A list was next prepared of the foreign associates of each of these societies. It appears that there are 87 persons thus honored by two or more societies. Their names are given in the first column of Table II., in alphabetical order. The present residence is given in the second column. The department of science is given in the third column, generally taken from that assigned by the Institute of France, or the Academy of the Lincei. These classifications, which are nearly identical, are geometry, mechanics, astronomy, geography (including navigation), physics, chemistry, mineralogy, botany, agriculture, zoology (including anatomy), and medicine (including surgery). The year of birth is given in the fourth column, and the age at the time of election in the following columns. The letters, E, U, G, A, B, F and I represent the seven societies named above, respectively. The age is placed in italics to indicate resident membership. Thus, italics are used, in the column headed R, in the case of all Russians. No account has been taken of elections or deaths occurring after January 1, 1908.

In using Table II., it is extremely difficult to treat all nationalities with equal fairness. Thus, a resident in one of the seven great countries can be a foreign associate of only six of the societies. A Russian could never be a foreign associate of the Russian Society, while a Swede might be an associate of all seven. The numbers in italics in Table II. are much smaller than the others, which shows that less eminence is required for election as a resident member, than as a foreign associate, or perhaps that a man's work is better known at home than abroad. In a few cases, a man is elected into a foreign society who is not a member of the home society. This seldom occurs except in Germany, where a Bavarian, for instance, might be elected into the Austrian Society, before he was elected into the Prussian Society. Complications also occur when a resident member of a society moves into another country. Fortunately, these conditions affect a few men only. On the whole, the simplest and fairest plan seemed to be to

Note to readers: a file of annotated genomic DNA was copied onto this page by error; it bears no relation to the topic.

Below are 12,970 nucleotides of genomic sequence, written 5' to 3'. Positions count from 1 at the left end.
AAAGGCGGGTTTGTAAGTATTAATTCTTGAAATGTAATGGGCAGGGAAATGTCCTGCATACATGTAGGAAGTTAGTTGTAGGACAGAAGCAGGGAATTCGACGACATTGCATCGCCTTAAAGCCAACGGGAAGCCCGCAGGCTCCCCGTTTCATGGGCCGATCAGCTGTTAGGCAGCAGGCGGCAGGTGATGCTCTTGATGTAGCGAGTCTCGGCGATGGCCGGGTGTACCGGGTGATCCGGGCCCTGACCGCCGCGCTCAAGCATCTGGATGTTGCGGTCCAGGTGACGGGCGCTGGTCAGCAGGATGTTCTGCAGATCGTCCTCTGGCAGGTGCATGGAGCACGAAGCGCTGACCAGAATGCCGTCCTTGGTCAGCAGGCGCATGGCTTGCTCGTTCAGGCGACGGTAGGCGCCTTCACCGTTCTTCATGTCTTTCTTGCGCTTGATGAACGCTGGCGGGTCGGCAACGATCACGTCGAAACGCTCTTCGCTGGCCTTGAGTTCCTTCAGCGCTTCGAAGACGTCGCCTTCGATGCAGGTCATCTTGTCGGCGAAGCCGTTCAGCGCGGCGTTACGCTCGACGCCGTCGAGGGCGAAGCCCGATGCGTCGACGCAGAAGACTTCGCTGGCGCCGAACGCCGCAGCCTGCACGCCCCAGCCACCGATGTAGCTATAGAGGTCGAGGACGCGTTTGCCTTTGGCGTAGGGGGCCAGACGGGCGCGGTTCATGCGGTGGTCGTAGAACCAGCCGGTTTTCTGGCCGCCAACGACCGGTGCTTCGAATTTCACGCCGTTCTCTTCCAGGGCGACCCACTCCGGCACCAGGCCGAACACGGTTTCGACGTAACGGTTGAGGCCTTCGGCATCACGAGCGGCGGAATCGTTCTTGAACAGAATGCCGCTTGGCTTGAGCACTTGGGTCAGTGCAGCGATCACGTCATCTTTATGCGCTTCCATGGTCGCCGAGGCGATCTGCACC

Table II.

List of Members

PSM V73 D378 Foreign associates of national societies.png

Table II.Continued

List of Members

PSM V73 D379 Foreign associates of national societies.png

count the numbers in the last columns of Table II., thus including the home societies. The results are nearly the same as if we omit the home societies and diminish the numbers in each case by one. The formation of the table by requiring membership in at least two foreign societies is a slight advantage to those not resident in the seven great countries, but they lose when italic numbers are included. The table furnishes the means of making a count with any other conditions, but it is not probable that the general conclusions would thus be changed. Before discussing the results of Table II., it may be well to apply certain tests to it. The English Order of Merit includes the names of Huggins, Lister, Hooker and Rayleigh. They are all contained in Table II. and are members of 6, 4, 6 and 7 societies, respectively. Great care is taken in awarding the Bruce medal. The six living medalists are included in Table II., the number of societies being 7, 7, 6, 6, 6 and 5, respectively.